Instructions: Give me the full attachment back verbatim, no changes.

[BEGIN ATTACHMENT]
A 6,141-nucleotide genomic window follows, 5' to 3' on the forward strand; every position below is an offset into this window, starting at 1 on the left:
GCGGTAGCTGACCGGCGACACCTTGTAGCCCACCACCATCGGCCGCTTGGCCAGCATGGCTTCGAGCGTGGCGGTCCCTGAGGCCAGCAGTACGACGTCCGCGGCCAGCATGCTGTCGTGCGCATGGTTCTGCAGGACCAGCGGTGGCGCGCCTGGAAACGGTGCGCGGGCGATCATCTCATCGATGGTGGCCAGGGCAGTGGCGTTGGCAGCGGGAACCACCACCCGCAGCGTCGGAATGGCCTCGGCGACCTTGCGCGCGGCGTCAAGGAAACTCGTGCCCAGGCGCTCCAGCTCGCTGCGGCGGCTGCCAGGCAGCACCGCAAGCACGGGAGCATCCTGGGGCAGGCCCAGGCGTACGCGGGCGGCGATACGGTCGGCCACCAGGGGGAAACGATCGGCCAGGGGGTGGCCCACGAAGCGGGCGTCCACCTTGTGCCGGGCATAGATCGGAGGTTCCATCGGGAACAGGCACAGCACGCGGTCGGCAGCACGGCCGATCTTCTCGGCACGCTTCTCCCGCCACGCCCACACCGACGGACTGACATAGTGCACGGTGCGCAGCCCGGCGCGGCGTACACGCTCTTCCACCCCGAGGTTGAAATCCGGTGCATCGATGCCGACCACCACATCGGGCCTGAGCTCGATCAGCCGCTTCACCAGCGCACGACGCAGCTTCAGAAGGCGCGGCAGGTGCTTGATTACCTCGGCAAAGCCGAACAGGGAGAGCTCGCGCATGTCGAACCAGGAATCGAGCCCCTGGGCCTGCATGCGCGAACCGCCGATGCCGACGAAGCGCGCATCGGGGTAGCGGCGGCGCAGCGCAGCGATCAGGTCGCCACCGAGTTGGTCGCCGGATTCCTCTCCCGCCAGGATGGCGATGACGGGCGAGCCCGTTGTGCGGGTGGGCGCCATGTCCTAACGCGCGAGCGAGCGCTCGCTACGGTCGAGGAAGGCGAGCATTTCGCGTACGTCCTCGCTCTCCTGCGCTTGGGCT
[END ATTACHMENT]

A 6,141-nucleotide genomic window follows, 5' to 3' on the forward strand; every position below is an offset into this window, starting at 1 on the left:
GCGGTAGCTGACCGGCGACACCTTGTAGCCCACCACCATCGGCCGCTTGGCCAGCATGGCTTCGAGCGTGGCGGTCCCTGAGGCCAGCAGTACGACGTCCGCGGCCAGCATGCTGTCGTGCGCATGGTTCTGCAGGACCAGCGGTGGCGCGCCTGGAAACGGTGCGCGGGCGATCATCTCATCGATGGTGGCCAGGGCAGTGGCGTTGGCAGCGGGAACCACCACCCGCAGCGTCGGAATGGCCTCGGCGACCTTGCGCGCGGCGTCAAGGAAACTCGTGCCCAGGCGCTCCAGCTCGCTGCGGCGGCTGCCAGGCAGCACCGCAAGCACGGGAGCATCCTGGGGCAGGCCCAGGCGTACGCGGGCGGCGATACGGTCGGCCACCAGGGGGAAACGATCGGCCAGGGGGTGGCCCACGAAGCGGGCGTCCACCTTGTGCCGGGCATAGATCGGAGGTTCCATCGGGAACAGGCACAGCACGCGGTCGGCAGCACGGCCGATCTTCTCGGCACGCTTCTCCCGCCACGCCCACACCGACGGACTGACATAGTGCACGGTGCGCAGCCCGGCGCGGCGTACACGCTCTTCCACCCCGAGGTTGAAATCCGGTGCATCGATGCCGACCACCACATCGGGCCTGAGCTCGATCAGCCGCTTCACCAGCGCACGACGCAGCTTCAGAAGGCGCGGCAGGTGCTTGATTACCTCGGCAAAGCCGAACAGGGAGAGCTCGCGCATGTCGAACCAGGAATCGAGCCCCTGGGCCTGCATGCGCGAACCGCCGATGCCGACGAAGCGCGCATCGGGGTAGCGGCGGCGCAGCGCAGCGATCAGGTCGCCACCGAGTTGGTCGCCGGATTCCTCTCCCGCCAGGATGGCGATGACGGGCGAGCCCGTTGTGCGGGTGGGCGCCATGTCCTAACGCGCGAGCGAGCGCTCGCTACGGTCGAGGAAGGCGAGCATTTCGCGTACGTCCTCGCTCTCCTGCGCTTGGGCT